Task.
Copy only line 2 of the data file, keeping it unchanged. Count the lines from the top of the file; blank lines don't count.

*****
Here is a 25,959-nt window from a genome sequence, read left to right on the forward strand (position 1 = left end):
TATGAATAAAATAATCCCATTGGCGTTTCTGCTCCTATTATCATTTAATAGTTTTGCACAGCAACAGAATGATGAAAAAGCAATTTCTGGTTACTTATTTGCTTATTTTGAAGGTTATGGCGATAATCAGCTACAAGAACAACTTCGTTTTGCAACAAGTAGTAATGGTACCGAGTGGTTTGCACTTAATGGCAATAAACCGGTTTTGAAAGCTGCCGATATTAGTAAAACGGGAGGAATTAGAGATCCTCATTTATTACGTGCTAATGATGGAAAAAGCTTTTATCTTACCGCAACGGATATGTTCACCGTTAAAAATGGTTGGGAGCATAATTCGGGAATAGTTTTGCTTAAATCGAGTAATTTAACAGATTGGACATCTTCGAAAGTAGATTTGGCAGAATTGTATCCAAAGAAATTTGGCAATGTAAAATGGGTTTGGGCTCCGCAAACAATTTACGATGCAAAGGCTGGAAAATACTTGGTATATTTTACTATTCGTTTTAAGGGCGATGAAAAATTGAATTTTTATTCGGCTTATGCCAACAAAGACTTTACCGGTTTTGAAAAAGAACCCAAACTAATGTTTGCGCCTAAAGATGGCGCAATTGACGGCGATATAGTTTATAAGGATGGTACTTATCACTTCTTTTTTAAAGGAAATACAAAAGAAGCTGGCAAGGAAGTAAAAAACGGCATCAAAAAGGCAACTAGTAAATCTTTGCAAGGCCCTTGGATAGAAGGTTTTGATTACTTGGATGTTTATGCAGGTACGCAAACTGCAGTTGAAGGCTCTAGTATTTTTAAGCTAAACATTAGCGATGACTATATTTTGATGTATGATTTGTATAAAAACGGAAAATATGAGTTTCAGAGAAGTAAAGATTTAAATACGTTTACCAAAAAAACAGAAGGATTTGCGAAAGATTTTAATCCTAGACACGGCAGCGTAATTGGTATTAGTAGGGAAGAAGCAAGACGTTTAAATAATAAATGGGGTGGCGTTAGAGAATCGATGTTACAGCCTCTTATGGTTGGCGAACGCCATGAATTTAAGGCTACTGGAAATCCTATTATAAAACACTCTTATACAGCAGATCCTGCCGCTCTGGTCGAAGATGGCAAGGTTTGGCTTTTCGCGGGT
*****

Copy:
TATGAATAAAATAATCCCATTGGCGTTTCTGCTCCTATTATCATTTAATAGTTTTGCACAGCAACAGAATGATGAAAAAGCAATTTCTGGTTACTTATTTGCTTATTTTGAAGGTTATGGCGATAATCAGCTACAAGAACAACTTCGTTTTGCAACAAGTAGTAATGGTACCGAGTGGTTTGCACTTAATGGCAATAAACCGGTTTTGAAAGCTGCCGATATTAGTAAAACGGGAGGAATTAGAGATCCTCATTTATTACGTGCTAATGATGGAAAAAGCTTTTATCTTACCGCAACGGATATGTTCACCGTTAAAAATGGTTGGGAGCATAATTCGGGAATAGTTTTGCTTAAATCGAGTAATTTAACAGATTGGACATCTTCGAAAGTAGATTTGGCAGAATTGTATCCAAAGAAATTTGGCAATGTAAAATGGGTTTGGGCTCCGCAAACAATTTACGATGCAAAGGCTGGAAAATACTTGGTATATTTTACTATTCGTTTTAAGGGCGATGAAAAATTGAATTTTTATTCGGCTTATGCCAACAAAGACTTTACCGGTTTTGAAAAAGAACCCAAACTAATGTTTGCGCCTAAAGATGGCGCAATTGACGGCGATATAGTTTATAAGGATGGTACTTATCACTTCTTTTTTAAAGGAAATACAAAAGAAGCTGGCAAGGAAGTAAAAAACGGCATCAAAAAGGCAACTAGTAAATCTTTGCAAGGCCCTTGGATAGAAGGTTTTGATTACTTGGATGTTTATGCAGGTACGCAAACTGCAGTTGAAGGCTCTAGTATTTTTAAGCTAAACATTAGCGATGACTATATTTTGATGTATGATTTGTATAAAAACGGAAAATATGAGTTTCAGAGAAGTAAAGATTTAAATACGTTTACCAAAAAAACAGAAGGATTTGCGAAAGATTTTAATCCTAGACACGGCAGCGTAATTGGTATTAGTAGGGAAGAAGCAAGACGTTTAAATAATAAATGGGGTGGCGTTAGAGAATCGATGTTACAGCCTCTTATGGTTGGCGAACGCCATGAATTTAAGGCTACTGGAAATCCTATTATAAAACACTCTTATACAGCAGATCCTGCCGCTCTGGTCGAAGATGGCAAGGTTTGGCTTTTCGCGGGT